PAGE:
Love technology and dating
At the same time, we know what’s expected from us in a face-to-face conversation, and we know much less about what we’re supposed to do with a contextless baseball card in a messaging thread you have to actively remember to look at — at work, when you’re connected to Wi Fi.
Even as they’ve lost much of their stigma, dating apps have acquired a transitional set of contradictory cultural connotations and mismatched norms that border on dark comedy.
“Three thousand swipes, at two seconds per swipe, translates to a solid one hour and 40 minutes of swiping,” reporter Casey Johnston wrote, all to narrow your options down to eight people who are “worth responding to,” and then go on a single date with someone who is, in all likelihood, not going to be a real contender for your heart or even your brief, mild interest. ), and “dating app fatigue” is a phenomenon that has been discussed before.
published a feature-length report called “The Rise of Dating App Fatigue” in October 2016.
published “Tinder is not actually for meeting anyone,” a first-person account of the relatable experience of swiping and swiping through thousands of potential matches and having very little to show for it.
Last month, I started making a Spotify playlist made up of boys’ choices for the “My Anthem” field on Tinder, and wondered if it would be immoral to show it to anyone — self-presentation stripped of its context, pushed back into being just art, but with a header that twisted it into a sick joke.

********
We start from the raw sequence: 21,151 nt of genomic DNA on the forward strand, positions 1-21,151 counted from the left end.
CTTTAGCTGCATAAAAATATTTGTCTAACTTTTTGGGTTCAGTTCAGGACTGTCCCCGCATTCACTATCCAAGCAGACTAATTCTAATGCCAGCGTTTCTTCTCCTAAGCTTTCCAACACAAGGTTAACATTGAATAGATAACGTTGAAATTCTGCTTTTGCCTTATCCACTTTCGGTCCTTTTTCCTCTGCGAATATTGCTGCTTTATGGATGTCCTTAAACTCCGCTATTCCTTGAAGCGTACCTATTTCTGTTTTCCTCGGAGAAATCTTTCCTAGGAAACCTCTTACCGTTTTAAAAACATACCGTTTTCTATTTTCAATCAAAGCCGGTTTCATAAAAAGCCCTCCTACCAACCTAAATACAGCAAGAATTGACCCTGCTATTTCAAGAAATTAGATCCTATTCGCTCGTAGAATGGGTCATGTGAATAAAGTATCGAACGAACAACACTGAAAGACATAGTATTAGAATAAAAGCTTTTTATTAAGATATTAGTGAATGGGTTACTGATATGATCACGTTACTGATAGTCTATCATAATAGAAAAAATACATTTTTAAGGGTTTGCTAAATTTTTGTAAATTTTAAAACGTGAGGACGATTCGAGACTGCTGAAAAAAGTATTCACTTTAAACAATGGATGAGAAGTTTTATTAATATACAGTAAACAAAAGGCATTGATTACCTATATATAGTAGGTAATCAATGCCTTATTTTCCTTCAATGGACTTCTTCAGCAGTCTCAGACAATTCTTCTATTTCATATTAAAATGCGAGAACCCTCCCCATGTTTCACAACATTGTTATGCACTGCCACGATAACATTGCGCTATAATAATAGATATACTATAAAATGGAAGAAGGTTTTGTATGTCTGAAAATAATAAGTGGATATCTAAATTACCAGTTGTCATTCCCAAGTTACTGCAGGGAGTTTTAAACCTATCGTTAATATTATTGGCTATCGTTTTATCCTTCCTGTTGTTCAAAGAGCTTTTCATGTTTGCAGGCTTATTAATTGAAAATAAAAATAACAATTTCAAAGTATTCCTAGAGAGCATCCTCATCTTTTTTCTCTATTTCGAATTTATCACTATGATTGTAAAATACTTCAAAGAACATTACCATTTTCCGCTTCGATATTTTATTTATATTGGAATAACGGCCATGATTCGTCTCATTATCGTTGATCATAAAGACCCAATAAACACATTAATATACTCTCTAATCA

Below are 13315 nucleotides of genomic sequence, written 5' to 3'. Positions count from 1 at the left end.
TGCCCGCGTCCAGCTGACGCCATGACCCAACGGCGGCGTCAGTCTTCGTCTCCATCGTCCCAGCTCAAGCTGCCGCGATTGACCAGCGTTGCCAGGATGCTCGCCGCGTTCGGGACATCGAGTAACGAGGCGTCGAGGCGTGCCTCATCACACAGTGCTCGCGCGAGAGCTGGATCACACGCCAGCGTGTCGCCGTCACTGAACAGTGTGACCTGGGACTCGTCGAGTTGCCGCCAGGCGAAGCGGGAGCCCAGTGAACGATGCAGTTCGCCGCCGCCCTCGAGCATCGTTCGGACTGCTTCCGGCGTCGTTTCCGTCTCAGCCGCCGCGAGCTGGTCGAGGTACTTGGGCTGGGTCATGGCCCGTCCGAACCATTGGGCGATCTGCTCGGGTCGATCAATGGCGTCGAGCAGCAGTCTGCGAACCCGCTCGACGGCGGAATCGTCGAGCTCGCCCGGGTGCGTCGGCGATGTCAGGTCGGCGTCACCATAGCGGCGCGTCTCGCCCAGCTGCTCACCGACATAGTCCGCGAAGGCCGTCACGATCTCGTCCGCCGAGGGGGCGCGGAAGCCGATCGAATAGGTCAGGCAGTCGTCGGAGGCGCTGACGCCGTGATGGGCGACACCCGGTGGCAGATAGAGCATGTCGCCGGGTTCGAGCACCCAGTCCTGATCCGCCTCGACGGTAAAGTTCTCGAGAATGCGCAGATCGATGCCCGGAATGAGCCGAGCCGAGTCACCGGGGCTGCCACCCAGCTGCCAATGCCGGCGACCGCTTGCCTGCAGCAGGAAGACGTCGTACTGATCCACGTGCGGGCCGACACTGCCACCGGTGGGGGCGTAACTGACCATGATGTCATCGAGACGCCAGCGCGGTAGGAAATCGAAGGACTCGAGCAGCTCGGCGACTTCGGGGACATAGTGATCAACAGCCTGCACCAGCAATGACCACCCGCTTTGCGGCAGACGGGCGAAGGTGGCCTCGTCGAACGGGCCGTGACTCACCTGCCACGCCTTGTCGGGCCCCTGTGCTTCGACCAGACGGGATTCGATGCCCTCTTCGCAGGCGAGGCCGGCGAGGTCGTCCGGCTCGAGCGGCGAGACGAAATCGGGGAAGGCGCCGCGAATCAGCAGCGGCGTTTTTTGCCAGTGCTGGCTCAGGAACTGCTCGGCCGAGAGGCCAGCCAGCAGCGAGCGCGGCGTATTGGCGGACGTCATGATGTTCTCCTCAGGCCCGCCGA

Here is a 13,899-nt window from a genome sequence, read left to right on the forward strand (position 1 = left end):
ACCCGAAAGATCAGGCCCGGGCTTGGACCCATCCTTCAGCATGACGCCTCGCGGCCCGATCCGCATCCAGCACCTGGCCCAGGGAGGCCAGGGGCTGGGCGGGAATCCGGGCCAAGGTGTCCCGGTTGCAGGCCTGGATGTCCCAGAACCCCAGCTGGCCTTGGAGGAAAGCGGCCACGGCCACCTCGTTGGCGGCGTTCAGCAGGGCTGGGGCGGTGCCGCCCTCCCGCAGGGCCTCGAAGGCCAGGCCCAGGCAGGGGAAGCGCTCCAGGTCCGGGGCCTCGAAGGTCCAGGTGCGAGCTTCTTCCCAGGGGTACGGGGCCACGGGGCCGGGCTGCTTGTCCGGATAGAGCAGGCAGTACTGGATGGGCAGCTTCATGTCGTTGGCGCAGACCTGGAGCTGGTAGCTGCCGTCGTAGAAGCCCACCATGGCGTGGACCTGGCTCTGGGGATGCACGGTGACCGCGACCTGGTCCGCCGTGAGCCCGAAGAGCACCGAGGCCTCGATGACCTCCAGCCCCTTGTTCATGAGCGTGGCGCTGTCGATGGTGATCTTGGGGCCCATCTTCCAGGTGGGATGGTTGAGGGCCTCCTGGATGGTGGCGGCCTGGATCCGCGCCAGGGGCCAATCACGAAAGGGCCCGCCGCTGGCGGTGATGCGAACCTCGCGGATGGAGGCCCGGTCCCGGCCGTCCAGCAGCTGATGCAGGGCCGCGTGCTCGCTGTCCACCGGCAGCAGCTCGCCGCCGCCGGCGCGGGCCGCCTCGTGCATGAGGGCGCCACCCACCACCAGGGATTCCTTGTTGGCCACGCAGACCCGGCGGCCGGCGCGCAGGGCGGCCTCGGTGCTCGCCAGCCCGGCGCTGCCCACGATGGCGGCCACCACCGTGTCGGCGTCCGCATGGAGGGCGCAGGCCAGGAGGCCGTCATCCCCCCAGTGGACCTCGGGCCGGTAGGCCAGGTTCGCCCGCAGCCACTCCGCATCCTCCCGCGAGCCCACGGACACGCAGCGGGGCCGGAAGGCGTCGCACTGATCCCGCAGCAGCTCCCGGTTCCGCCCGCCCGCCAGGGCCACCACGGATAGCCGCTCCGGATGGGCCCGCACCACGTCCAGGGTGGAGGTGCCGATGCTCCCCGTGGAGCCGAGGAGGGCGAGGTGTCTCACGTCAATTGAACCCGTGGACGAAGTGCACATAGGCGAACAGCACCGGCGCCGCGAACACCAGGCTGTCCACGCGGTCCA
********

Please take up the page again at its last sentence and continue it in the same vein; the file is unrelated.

Then a friend of mine texted me on Valentine’s Day to say he’d deleted all his dating apps — he’d gotten tired of the notifications popping up in front of the person he’s been dating, and it seemed like the “healthy” option. Certainly I would not make the argument that dating apps are pleasant all the time, or that a dating app has helped find everlasting love for every person who has ever sought it, but it’s time to stop throwing anecdotal evidence at a debate that has already been ended with numbers.
We haven’t had these tools for long enough to have a clear idea of how we’re supposed to use them — what’s considerate, what’s kind, what’s logical, what’s cruel.
An hour and 40 minutes of swiping to find one person to go on a date with is really not that daunting, compared to the idea of standing around a few different bars for four hours and finding no one worth talking to.
You could just turn notifications off, I thought, but what I said was “Wow! You don’t care about my Tinder stories and I don’t care about yours.